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10500 < 11900 < 12500?

 
internalnews
Frequent Advisor

10500 < 11900 < 12500?

So, we get a new switch between the 10500 and 12500?

 

http://www.hpapjtechnicalsymposium.com/Docs/TRACK/HPN.pdf

 

Why do we need another highend modular switch. We once get the 12500. But afterwards the 10500 (which isn´t that different) and no we have a 11900? What´s the purpose of all of these switching series. I do not see any real difference between those...

6 REPLIES
manuel.bitzi
Trusted Contributor

Re: 10500 < 11900 < 12500?

Hi

 

As I know the 11900 is similar to the 10500 but designed for the datacenter with equaivalent Datacenter features. 10500 is designed for campus lan and 12500 for datacenter core.

 

But I agree with you. I don't see the sence.

 

br

Manuel

H3CSE, MASE Network Infrastructure [2011], Switzerland
internalnews
Frequent Advisor

Re: 10500 < 11900 < 12500?

       "make the switch family suited to fulfill the requirements and needs for enterprise campus networks, metropolitan-area networks (MANs) and data center networks. "

       So, we have a kind of "hybrid" switch that could be uses "everywhere": core + datacenter + edge?

 

       Interesting, Comware 7 already supports Openflow 1.3 in the beginning.

  • What´s next?
  1. Yet another modular switch? S7600-X? http://www.h3c.com.cn/Products___Technology/Products/Switches/Data_Center_Switch/S7600-X/S7600-X/
  2. A5500-HI with 24x SFP fiber ports and POE+ edition? http://www.h3c.com.cn/Products___Technology/Products/Switches/Catalog/S5500/S5500-HI/
  3. A5120-HI?: http://www.h3c.com.cn/Products___Technology/Products/Switches/Catalog/S5120/S5120-HI/
NetworkUser1
Occasional Visitor

Re: 10500 < 11900 < 12500?

Some explanation here:

- 12500: high performance DC core switch using CLOS/VoQ based architecture. High buffers (256MB per 10G). Highly scalable with up to 1M FIB entries (LEF).

- 11900: high performance DC aggregation/code switch using CLOS based architecture. Not everybody requires 1M FIB entries, so the overall CAPEX is lower than the 12900

- 10500: primarily focused at Campus.

NetworkUser1
Occasional Visitor

Re: 10500 < 11900 < 12500?

Some clarification

- 12500: high performance DC core. CLOS/VoQ. high buffered switch (256MB per 10G port). Highly scalable as up to 1M FIB entries

- 11900: CLOS architecture, but as not everybody requires 1M FIB entries, provides a different cost structure

- 10500: CAMPUS based solution. Was initially shipping with Comware v5, which does not provide the DC features, now supported by Comware v7 (DCB, FCoE, TRILL, PBB/SPB ...).

Keep in mind as well that SW depends on HW (ASIC) so even with Comware v7, some features can't be available on every single type of module (ASIC dependencies)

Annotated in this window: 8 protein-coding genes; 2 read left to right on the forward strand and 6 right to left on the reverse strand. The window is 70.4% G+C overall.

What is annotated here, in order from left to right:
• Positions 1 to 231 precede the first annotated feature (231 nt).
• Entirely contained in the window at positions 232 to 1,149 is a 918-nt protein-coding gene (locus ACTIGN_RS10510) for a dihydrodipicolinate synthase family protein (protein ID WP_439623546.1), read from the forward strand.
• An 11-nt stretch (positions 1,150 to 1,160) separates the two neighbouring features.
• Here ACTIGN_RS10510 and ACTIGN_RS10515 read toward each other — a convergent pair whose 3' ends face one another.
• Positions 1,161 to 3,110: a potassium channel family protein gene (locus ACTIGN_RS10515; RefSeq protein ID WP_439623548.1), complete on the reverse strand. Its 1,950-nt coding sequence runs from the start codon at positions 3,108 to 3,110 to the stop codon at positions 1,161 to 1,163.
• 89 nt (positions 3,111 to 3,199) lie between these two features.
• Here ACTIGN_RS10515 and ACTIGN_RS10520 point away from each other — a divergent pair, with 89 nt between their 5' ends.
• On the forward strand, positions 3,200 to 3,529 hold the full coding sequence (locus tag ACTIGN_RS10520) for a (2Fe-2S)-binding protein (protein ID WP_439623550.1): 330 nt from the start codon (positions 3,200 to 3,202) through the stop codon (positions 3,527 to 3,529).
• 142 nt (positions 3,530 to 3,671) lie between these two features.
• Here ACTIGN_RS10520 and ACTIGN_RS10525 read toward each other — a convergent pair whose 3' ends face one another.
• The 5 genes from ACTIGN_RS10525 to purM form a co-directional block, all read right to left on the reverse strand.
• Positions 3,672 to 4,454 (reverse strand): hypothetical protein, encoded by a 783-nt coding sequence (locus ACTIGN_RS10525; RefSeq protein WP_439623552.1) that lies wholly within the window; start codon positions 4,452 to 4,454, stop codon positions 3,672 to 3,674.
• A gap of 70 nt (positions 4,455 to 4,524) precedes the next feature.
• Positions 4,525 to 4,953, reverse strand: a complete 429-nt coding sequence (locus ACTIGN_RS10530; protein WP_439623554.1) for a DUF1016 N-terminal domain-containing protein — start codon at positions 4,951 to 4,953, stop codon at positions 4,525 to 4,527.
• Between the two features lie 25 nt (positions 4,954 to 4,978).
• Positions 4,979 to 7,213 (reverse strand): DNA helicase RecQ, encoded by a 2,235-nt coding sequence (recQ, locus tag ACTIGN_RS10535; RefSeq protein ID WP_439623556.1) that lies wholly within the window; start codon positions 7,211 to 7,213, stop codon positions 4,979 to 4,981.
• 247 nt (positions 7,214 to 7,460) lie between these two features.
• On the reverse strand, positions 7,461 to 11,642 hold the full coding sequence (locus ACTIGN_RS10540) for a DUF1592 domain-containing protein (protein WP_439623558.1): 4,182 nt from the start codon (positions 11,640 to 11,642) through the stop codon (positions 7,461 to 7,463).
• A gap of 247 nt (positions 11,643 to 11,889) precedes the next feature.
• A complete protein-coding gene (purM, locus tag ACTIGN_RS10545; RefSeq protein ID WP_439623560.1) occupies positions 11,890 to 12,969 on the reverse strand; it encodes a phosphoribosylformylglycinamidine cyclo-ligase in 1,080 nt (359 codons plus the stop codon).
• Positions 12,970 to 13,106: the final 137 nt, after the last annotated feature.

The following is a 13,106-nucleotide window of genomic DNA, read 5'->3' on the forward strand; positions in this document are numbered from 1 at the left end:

NetworkUser1
Occasional Visitor

Re: 10500 < 11900 < 12500?

Would be interesting to understand the positioning looking at Cisco's solution today:

- Newly introduced Nexus 9000

- Recently introduced Nexus 7700

- Previous generation of Nexus 7000

- Nexus 6000

- and of course the Catalyst 6500 (and now 6800) which is still present in many Data Centers.

 

That's 6 plaforms not to mention the different types of modules for Nexus 7700/Nexus 7000 as M1, M2, F1, F2 and now F3 ... Not to mention the fact that Nexus 7700 is a complete forklift upgrade of the Nexus 7000. And of course, Nexus 9000 has absolutely nothing in common with Nexus 7700 nor 7000...  

Peter_Debruyne
Honored Contributor

Re: 10500 < 11900 < 12500?

Hi,

 

10500/11900 are using a port-based CLOS, which means that a packet from card 1 port 1 to card 2 port 1 will take 1 path over fabric module x and will always use that same fabric card (unless failure happens of course).

 

So there is some port to fabric mapping, so assume (just example) that first 4 ports of each card would be mapped to fabric module 1, when you would only connect servers/switches to these 4 ports, then traffic would only pass fabric module1, the other fabrics would not be used (a bit like xbar, but 4 of them connecting to a single line card).

 

This automatically means that some fabric modules will get more/less load compared to the others.

 

The 12500/12900 are using virtual output queues, which means that the line card will slice a frame into multiple cells, and these cells are distributed over all fabric modules. So all fabric modules are always used for inter module packet delivery. This will give very predictible switch packet latency, since the load is always shared over all units.

 

Most people will not ever see this difference in real flows, but this is one of the reasons why 12xxx platform is preferred for core.

10500/11900 CLOS is "easier" to develop, so that will also be reflected in the pricing compared to the 12xxx components.

 

11900 is essentially a 10500 (IMO) which can only be equipped with the right DC modules (line card buffers and management module on cmw7) while the 10500 can also have more basic line cards, as well as cmw5 or cmw7 management modules.

 

The mentioned h3c 7600-x is unknown to me, but specs look very similar to 10500, so I guess (based on title 'carrier class') that it will be more SP oriented (so it is possible it will never come to us, but that is just a guess).

 

Best regards,Peter